How TV Box-Sets Have Changed My Life

The development of technology has changed much about how we live our lives. Sometimes these are the big, useful changes like the use of computers in our working days, other changes are smaller and less enjoyable – the self-service checkout at the supermarket (it’s a bag in the bagging area – not an unexpected item). I know this makes me sound really old, but my life has changed immeasurably in the past couple of decades. When I was 10 for example, we always watched television programmes when they were on television. We might occasionally record something but generally if a programme was on at 9 o’clock on a Monday night you watched it at 9 o’clock on a Monday night. If there were cliff-hangers at the end of an episode it was too bad – you had to wait until the following week to find out what happened, and once a programme was finished that was it, you never saw it again.

Times have, most definitely, changed. Now I hardly ever watch a programme when it is shown. It gets recorded on the Virgin box and seen at a time that suits. I zap through the adverts quickly – a blessed relief during something like Downton Abbey which was utterly blighted by ads – and if it’s a particularly challenging show I can rewind and rewatch an important moment to make sure that I haven’t missed a crucial detail.

For all that though, the arrival of Virgin, Sky+ and Freeview hasn’t brought about the biggest change in my viewing habits. The explosion of DVD box-sets of complete TV series has utterly changed my life (a bit of an exaggeration perhaps, but not much). Now I no longer worry about missing an episode or waiting impatiently for the next episode after a particularly tense cliff-hanger. Or wonder what I’m missing when everyone is talking about the must-see series that is capturing the zeitgeist. If there’s a programme I’m addicted to and want to see over and over again then I’ll buy it and watch it over and over again. I can’t begin to count how many times I watched the first couple of episodes of The West Wing’s second series.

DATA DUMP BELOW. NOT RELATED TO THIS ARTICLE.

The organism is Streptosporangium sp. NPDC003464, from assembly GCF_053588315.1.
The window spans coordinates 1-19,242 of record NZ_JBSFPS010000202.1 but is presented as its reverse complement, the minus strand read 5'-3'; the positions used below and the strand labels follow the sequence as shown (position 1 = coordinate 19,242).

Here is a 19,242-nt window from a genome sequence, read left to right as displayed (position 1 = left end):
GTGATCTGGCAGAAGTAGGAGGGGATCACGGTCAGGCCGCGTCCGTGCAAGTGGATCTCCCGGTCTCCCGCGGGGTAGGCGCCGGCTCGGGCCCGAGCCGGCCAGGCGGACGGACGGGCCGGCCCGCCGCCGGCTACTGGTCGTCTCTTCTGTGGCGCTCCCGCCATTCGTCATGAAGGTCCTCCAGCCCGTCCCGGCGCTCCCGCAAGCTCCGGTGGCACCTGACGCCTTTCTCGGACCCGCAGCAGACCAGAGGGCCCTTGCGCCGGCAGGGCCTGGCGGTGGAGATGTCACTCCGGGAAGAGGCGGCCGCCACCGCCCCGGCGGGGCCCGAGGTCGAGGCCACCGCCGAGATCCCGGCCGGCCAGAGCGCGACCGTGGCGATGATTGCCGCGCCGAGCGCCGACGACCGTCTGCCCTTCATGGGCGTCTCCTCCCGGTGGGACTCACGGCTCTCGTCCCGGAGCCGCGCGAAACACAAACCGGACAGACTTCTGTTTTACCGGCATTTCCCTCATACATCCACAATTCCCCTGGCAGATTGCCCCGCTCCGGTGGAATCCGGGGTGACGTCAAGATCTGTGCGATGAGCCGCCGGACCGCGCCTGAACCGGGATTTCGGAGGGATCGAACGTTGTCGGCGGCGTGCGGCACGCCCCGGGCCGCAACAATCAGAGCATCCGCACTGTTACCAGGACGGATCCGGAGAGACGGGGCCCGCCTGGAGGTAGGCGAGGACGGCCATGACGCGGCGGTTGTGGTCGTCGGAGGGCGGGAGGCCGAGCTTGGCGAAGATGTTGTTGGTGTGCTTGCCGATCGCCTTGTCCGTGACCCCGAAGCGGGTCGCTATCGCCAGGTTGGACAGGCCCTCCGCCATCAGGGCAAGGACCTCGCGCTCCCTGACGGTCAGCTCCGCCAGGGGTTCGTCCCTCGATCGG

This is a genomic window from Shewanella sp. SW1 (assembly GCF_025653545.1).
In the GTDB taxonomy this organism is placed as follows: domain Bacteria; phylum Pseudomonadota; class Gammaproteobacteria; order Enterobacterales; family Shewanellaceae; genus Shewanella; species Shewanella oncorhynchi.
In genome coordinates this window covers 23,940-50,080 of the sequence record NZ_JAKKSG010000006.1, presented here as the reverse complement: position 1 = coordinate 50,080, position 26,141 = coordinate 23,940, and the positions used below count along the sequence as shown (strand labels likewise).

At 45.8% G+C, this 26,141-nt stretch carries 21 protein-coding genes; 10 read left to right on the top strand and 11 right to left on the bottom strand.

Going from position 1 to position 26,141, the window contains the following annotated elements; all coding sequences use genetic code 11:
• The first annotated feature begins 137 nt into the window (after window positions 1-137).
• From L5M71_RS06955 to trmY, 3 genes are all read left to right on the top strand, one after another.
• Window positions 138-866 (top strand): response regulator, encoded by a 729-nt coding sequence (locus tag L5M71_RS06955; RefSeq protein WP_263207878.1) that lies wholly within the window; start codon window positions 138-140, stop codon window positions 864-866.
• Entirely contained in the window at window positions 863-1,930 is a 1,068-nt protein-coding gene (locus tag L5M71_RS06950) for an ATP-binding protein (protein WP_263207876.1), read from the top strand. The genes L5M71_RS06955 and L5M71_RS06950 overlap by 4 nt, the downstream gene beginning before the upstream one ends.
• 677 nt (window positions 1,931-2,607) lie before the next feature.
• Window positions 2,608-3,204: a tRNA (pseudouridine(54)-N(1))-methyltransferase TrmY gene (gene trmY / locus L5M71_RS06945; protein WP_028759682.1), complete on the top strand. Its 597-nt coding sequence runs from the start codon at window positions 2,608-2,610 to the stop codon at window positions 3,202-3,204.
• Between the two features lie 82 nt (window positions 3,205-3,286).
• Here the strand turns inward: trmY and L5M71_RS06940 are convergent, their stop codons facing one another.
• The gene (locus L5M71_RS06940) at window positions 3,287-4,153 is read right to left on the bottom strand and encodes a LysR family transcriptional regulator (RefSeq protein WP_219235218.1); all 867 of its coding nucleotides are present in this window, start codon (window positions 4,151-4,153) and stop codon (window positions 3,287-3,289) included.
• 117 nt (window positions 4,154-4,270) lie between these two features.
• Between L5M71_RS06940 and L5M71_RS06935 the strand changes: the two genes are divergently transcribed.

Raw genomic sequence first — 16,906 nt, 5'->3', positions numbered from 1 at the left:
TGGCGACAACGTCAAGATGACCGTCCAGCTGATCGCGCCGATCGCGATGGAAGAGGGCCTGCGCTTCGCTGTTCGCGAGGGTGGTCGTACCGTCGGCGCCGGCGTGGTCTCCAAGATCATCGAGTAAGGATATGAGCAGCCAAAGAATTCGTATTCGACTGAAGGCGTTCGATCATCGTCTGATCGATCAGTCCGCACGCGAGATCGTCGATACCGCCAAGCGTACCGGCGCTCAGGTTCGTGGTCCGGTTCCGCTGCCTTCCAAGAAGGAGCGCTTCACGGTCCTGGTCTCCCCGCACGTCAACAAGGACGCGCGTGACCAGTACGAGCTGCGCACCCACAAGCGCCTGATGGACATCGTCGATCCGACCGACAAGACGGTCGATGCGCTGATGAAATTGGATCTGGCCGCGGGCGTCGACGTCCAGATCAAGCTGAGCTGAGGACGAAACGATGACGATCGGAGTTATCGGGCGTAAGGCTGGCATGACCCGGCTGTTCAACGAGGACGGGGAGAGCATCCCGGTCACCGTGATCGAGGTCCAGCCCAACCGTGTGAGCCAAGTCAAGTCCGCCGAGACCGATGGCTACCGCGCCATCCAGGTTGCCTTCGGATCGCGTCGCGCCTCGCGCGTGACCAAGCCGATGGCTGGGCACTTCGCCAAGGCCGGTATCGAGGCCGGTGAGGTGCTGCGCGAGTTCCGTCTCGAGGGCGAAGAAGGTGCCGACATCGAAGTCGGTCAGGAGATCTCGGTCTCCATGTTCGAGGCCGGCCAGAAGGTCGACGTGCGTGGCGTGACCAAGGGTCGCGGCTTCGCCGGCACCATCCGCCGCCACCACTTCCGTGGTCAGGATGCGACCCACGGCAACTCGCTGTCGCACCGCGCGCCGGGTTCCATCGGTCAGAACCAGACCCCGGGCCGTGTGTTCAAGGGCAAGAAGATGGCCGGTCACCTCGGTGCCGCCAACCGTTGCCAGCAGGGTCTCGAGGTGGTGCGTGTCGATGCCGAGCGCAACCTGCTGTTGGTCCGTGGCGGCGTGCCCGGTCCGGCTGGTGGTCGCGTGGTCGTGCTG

I’m also quite likely to buy TV box-sets blind. I’ll read about a programme that looks good and instead of cursing the fact that I’ve missed it I’ll pick up the DVD, particularly if it’s come down in price and is roughly the same cost as a movie. I did that with How I Met Your Mother and have now watched it more often than several of the films that I own.

The fact that the quality of TV has improved immeasurably over the past few years also helps. 24, for example, is more action packed and exciting than many of the blockbusters we’ve endured over the past couple of summers. Friends will be remembered and laughed at long after most rom-coms have died a sad little death and I’ll choose the romance between Buffy and Angel over the Twilight saga any day of the week.

There’s lots of discussion about why cinema audiences are declining. Price, lack of a decent experience in a soulless multiplex and bad movies are surely all a factor. But lets not rule out the fact that it’s easier and just as much fun nowadays, if not more, to stay at home and watch a well-made, well-acted drama or comedy that lasts 10 times as long as the average film.

What do you think? Have you changed your TV viewing habits in the past few years? Have TV box-sets replaced the cinema in your affections? Let me know in the comments and come back later for my pick of the box-sets available.

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  1. Have you tried Veronica Mars? I think you’d like it.

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